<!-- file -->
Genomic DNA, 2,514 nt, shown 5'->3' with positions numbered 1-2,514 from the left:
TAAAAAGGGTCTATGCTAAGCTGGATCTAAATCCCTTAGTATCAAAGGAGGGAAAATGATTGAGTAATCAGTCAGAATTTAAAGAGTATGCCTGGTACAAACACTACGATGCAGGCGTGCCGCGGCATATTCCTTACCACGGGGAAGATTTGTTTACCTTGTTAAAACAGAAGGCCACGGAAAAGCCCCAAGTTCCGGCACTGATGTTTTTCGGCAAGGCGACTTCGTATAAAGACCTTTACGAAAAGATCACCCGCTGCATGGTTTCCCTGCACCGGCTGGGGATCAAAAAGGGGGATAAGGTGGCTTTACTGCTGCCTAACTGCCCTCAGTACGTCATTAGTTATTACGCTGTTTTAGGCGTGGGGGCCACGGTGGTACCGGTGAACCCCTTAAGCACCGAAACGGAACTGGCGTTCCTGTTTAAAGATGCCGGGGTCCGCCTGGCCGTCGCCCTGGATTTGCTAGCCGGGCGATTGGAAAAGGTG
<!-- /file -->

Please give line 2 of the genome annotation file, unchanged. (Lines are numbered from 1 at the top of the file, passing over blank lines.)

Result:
TAAAAAGGGTCTATGCTAAGCTGGATCTAAATCCCTTAGTATCAAAGGAGGGAAAATGATTGAGTAATCAGTCAGAATTTAAAGAGTATGCCTGGTACAAACACTACGATGCAGGCGTGCCGCGGCATATTCCTTACCACGGGGAAGATTTGTTTACCTTGTTAAAACAGAAGGCCACGGAAAAGCCCCAAGTTCCGGCACTGATGTTTTTCGGCAAGGCGACTTCGTATAAAGACCTTTACGAAAAGATCACCCGCTGCATGGTTTCCCTGCACCGGCTGGGGATCAAAAAGGGGGATAAGGTGGCTTTACTGCTGCCTAACTGCCCTCAGTACGTCATTAGTTATTACGCTGTTTTAGGCGTGGGGGCCACGGTGGTACCGGTGAACCCCTTAAGCACCGAAACGGAACTGGCGTTCCTGTTTAAAGATGCCGGGGTCCGCCTGGCCGTCGCCCTGGATTTGCTAGCCGGGCGATTGGAAAAGGTG